First Step: Recruiting Patients

Gastrointestinal cancer (any cancer from mouth to anus, with a specific burden and focus on colon cancer) is often only discovered at a late stage, when metastasis has already occurred, often to other organs such as the liver or the lung. This means that a large proportion of patients are in fact diagnosed with stage IV or incurable cancer.

The trial enrols patients with stage IV gastrointestinal cancer who would normally only receive palliative treatments at this stage of disease. However, as mentioned earlier, for this trial the patients need not be exhausted by prior chemotherapeutic and/or surgical attempts. Part of the reason for this approach is that patients must be strong enough to tolerate the lymphodepleting chemotherapy that is needed prior to the investigational therapy. Lymphodepletion reduces the patient’s own T cell numbers, so they will not antagonise the proliferation of the infused engineered T cells.

»We are trying to find patients who are relatively healthy, active, and doing well. And some patients are doing very well and even thriving despite metastatic stage IV cancer, which in general is considered incurable. Some of my patients will generally be quite physically active. They have stage IV cancer, but live very well with the disease, and they are prototype candidates for the trial,« Dr. Lou says.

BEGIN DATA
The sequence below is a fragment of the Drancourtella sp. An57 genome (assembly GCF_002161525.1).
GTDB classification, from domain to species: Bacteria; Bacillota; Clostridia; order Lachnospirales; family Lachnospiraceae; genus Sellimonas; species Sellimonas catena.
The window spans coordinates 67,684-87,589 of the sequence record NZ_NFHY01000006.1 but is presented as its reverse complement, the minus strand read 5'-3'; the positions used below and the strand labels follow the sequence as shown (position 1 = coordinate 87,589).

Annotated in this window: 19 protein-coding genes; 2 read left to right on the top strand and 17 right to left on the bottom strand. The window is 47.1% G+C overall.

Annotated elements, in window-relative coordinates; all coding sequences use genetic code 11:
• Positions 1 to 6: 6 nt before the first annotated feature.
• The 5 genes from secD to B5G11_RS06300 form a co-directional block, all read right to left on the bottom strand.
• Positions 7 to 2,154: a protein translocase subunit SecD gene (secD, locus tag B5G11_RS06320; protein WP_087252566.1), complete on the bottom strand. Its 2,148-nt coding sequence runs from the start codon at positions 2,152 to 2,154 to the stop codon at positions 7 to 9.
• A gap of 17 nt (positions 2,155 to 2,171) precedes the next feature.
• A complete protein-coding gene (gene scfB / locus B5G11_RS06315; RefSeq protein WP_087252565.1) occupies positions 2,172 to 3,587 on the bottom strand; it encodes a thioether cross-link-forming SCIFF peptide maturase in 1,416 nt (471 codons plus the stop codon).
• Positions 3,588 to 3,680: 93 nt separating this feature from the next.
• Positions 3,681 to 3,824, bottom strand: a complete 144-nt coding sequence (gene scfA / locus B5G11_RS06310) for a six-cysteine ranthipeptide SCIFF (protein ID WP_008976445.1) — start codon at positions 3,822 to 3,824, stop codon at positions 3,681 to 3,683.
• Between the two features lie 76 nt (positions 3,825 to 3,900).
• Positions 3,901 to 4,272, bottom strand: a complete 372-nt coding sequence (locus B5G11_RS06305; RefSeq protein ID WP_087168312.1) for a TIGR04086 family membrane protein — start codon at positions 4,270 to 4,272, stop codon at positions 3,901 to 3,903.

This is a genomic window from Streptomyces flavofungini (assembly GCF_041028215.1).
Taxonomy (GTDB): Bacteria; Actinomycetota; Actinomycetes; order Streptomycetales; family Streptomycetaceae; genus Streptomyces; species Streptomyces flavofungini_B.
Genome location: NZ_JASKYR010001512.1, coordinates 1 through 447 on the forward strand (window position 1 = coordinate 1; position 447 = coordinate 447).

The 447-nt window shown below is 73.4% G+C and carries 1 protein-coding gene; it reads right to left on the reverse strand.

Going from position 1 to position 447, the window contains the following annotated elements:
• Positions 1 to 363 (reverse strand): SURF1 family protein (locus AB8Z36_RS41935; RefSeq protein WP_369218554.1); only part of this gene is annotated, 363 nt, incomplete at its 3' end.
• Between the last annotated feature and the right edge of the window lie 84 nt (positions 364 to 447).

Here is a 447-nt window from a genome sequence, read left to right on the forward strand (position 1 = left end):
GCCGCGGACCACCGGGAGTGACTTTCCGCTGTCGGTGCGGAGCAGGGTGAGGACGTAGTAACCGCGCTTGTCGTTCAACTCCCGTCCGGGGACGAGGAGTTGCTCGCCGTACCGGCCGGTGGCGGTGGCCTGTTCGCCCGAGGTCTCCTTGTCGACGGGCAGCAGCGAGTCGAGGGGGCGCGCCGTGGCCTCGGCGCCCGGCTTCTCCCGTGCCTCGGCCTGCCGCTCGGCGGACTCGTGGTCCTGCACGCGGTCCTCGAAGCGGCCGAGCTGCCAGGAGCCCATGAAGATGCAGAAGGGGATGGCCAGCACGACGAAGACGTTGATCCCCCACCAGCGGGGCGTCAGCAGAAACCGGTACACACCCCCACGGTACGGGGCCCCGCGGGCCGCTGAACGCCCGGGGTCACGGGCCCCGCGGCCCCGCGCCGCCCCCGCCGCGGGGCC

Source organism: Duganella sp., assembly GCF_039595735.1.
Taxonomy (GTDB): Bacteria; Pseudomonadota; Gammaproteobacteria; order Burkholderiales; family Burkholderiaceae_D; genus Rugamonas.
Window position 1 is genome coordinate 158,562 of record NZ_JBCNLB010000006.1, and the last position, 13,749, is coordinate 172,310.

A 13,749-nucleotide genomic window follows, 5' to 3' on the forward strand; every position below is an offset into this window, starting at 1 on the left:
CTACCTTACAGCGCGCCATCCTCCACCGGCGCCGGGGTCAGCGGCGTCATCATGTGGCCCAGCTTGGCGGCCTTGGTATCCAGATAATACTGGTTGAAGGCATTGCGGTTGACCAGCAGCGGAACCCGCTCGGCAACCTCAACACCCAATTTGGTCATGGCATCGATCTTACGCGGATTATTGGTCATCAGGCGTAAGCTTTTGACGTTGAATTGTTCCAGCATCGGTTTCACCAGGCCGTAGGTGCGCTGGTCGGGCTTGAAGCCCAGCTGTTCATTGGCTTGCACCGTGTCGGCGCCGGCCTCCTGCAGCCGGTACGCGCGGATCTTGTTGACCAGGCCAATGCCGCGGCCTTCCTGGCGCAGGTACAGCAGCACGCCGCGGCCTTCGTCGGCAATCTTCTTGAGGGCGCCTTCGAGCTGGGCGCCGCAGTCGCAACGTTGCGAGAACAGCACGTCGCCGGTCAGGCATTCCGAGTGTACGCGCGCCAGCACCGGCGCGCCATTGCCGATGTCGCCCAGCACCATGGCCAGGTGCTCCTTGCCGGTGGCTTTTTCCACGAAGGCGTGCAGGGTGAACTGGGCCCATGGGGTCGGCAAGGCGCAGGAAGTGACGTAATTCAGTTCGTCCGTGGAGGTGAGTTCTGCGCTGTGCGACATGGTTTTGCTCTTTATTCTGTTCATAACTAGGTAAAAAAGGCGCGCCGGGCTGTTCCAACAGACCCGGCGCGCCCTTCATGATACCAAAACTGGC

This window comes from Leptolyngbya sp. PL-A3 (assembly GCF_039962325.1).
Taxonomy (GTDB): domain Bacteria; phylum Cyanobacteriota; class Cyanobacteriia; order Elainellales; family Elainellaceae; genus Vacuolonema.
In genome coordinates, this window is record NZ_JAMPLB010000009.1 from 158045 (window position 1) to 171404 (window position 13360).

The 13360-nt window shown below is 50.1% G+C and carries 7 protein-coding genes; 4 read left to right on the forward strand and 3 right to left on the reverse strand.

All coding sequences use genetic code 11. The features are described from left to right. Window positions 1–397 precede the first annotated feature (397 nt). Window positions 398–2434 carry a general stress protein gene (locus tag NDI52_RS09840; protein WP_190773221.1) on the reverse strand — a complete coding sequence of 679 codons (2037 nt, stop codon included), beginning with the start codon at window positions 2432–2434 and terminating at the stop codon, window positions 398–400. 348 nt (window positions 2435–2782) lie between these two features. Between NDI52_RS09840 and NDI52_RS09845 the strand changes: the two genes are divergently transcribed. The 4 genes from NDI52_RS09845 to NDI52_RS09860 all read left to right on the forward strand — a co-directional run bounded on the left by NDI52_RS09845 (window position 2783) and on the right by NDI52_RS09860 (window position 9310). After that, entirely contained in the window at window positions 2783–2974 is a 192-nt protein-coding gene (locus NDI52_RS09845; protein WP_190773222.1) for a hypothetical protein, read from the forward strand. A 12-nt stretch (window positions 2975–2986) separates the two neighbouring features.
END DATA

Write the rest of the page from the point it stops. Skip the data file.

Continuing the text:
Since the trial opened, there have been many referrals and inquiries from patients, or their physicians, nationally and internationally who are interested in enrolling in the trial. Dr. Lou and his team screen the list of all enquiries to identify patients who may fit best with the trial eligibility.

Communication is essential to carrying out this logistically complex trial

»Our center has several advantages for carrying out a trial like this,« Dr. Lou says.

»We are a National Cancer Institute (NCI)-designated Comprehensive Cancer Center, one of 71 in the U.S. Much of the basic research in CRISPR gene editing of CISH was done here, in collaboration with scientists at the NCI. Besides that, UMN holds one of the five NCI-designated molecular and cellular therapeutic facilities in the US, meaning that clinical-grade cellular therapy products can be manufactured on site. All that, along with us at the Medical School having a well-developed clinical trial infrastructure, put us in a position to carry out the entire trial completely under our own roof, so to speak. And that proximity helps with communication and arranging logistics, because this is definitely a more complicated trial than most,« Dr. Lou says.

Dr. Lou at the microscope is hopeful the innovative strategy will be a new frontier for treatment...
Dr. Lou at the microscope is hopeful the innovative strategy will be a new frontier for treatment metastatic solid cancer therapies but is also careful not to label the CRISPR therapy as a miracle cure. Image courtesy of Dr. Emil Lou